McLean leads, U golfers follow

Aaron Kirscht

When a long-hitting 19-year-old stepped out of the Australian outback to win the NCAA championship in May, less than five months after arriving in the United States, the short list college golf’s best players was suddenly and irreversibly altered.
James McLean’s 17-under-par 271 not only tied the NCAA record, but also catapulted him — and his Gophers teammates — into the national spotlight.
This summer, McLean’s dominant game has done more of the same. The sophomore won the State Amateur, State Open and Pine to Palm tournaments in convincing fashion, dazzling local golf fans with his prodigious length off the tee.
And he served notice that he’s prepared for a run deep into the U.S. Amateur, which begins this week at Oak Hill in Rochester, New York.
McLean is one of 312 players — and four Gophers, along with seniors Jeff Barney and Adam Dooley and freshman recruit Matt Gibb — who will attempt to survive 36 holes of stroke play and make the 64-player cut. From there, McLean said, anything can happen.
“You can have a great day and still get beat,” he said. “I’ll just play as well as I can and see how far that takes me.”
So far in his Gophers career, that attitude has served him well. He had little trouble getting around the scary-long 7,151-yard Championship Course in New Mexico, the site of the NCAAs. Same goes for Rochester Country Club, where he whipped the state am field by six strokes, and Bunker Hills in Coon Rapids, where he took the state open by four strokes.
Oak Hill, site of the 1995 Ryder Cup matches between European and United States professionals, is sure to present McLean with his toughest test to date. Only he doesn’t seem too intimidated.
“I’ll step on the first tee and see what it looks like, I guess,” McLean said with a shrug.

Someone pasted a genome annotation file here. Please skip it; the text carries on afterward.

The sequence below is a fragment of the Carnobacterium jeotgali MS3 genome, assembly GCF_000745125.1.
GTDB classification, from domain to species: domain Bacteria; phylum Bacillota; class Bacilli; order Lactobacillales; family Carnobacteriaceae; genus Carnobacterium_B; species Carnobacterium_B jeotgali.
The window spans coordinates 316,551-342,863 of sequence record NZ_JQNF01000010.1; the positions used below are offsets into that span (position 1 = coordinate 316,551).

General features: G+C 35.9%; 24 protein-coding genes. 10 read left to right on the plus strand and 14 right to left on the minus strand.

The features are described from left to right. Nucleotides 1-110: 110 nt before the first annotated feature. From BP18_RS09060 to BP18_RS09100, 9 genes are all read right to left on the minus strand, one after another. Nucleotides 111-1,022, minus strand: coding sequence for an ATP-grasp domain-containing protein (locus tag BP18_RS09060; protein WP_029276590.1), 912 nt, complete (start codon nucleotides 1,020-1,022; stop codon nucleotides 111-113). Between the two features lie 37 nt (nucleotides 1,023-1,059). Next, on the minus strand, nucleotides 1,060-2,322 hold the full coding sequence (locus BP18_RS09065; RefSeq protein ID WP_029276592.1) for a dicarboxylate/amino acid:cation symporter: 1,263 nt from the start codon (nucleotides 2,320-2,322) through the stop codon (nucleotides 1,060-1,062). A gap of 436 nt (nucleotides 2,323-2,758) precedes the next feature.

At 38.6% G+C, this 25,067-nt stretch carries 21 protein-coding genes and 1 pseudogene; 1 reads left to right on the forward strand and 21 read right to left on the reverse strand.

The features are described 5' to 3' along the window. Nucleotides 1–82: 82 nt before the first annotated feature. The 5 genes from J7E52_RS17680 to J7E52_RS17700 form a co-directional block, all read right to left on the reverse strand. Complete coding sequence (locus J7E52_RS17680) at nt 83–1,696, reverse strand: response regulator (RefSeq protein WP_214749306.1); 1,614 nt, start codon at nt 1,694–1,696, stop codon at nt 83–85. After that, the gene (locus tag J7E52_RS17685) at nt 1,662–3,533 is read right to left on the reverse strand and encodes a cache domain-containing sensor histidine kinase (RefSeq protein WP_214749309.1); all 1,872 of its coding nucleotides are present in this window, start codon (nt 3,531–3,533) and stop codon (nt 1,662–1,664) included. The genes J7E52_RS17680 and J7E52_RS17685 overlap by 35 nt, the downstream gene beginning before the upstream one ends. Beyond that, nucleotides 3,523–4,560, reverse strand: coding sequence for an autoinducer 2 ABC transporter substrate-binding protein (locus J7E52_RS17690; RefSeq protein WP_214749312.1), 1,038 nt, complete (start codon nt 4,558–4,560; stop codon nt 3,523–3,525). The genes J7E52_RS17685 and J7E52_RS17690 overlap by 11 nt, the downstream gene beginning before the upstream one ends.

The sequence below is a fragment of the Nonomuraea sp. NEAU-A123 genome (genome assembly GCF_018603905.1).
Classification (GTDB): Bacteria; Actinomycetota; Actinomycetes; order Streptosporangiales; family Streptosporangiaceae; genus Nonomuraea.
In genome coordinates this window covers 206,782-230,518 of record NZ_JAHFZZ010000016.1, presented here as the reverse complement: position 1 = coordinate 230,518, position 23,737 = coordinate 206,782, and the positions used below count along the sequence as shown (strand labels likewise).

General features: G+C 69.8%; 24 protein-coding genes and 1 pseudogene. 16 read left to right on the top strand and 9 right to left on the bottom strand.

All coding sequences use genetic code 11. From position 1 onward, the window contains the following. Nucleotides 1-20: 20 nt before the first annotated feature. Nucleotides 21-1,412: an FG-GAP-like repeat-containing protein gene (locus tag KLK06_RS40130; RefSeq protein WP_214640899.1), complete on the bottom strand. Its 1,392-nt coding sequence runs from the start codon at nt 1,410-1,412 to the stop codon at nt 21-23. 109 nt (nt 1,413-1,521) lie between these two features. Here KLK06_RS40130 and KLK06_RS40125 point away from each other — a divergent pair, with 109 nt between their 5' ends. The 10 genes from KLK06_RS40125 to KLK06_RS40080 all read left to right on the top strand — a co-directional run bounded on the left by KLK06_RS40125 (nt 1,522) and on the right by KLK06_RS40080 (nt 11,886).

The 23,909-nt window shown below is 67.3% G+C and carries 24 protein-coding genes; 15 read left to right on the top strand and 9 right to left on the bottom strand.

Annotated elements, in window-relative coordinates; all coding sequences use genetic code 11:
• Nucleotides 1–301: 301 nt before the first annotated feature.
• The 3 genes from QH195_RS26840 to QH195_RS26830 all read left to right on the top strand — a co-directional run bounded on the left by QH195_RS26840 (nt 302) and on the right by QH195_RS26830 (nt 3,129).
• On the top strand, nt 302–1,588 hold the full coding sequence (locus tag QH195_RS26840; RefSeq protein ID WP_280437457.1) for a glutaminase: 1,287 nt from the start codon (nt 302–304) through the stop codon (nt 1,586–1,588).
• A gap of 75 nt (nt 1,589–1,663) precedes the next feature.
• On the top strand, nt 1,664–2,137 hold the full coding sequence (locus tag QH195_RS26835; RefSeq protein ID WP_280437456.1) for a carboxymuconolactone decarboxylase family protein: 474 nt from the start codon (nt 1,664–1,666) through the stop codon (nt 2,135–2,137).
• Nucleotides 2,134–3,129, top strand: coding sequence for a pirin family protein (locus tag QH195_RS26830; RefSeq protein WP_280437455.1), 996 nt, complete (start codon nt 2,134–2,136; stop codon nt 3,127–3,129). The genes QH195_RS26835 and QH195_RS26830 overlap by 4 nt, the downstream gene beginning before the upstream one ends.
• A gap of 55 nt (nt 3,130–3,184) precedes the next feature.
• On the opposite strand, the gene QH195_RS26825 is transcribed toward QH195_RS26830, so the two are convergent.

His self-confidence plays into the Tiger Woods comparisons that have flowed freely since McLean first put a smiling gopher head cover on the driver he uses to routinely propel the ball more than 300 yards down the fairway. McLean said he’s flattered by the comparisons but also admits he has a long way to go before he can play at that level.
“There are so many things I have to work on if I want to go to that next level and play consistently with those guys,” McLean said. “The short game has to come around a little bit. I can hit the long ball, but those guys can hit the long ball and keep it in the fairway.”
Still, suggestions that McLean might leave school early to go pro are rampant. But McLean and his coach say making the jump too early could hurt more than it can help.
“When that day comes, and I hope it does, I’ll know when he’s ready,” said eighth-year coach John Means. “There are some things you can really lose by leaving school and turning professional — like two or three years of the best time of your life.
“The ability to play out there is always going to be there for him. To be too quick, to jump out too fast, you’re throwing away something you can never get back.”
Means said “major club and ball companies” have been courting McLean since he won the NCAA title, but the coach said the dollar figures discussed were not enough to convince McLean to forego his collegiate eligibility.
That could change if McLean is able to follow up his NCAA win with the U.S. Amateur title, something only three players — Jack Nicklaus in 1961, Phil Mickelsen in 1990 and Woods in 1996 — have done before.
But for now, McLean is happy working toward a kinesiology degree and a better golf game.
“At this stage, I haven’t really proven myself on the big tour,” McLean said. “I haven’t played in any professional events or anything, so I can’t really get a feeling for where I am. That’s a big reason why I’m staying in school.”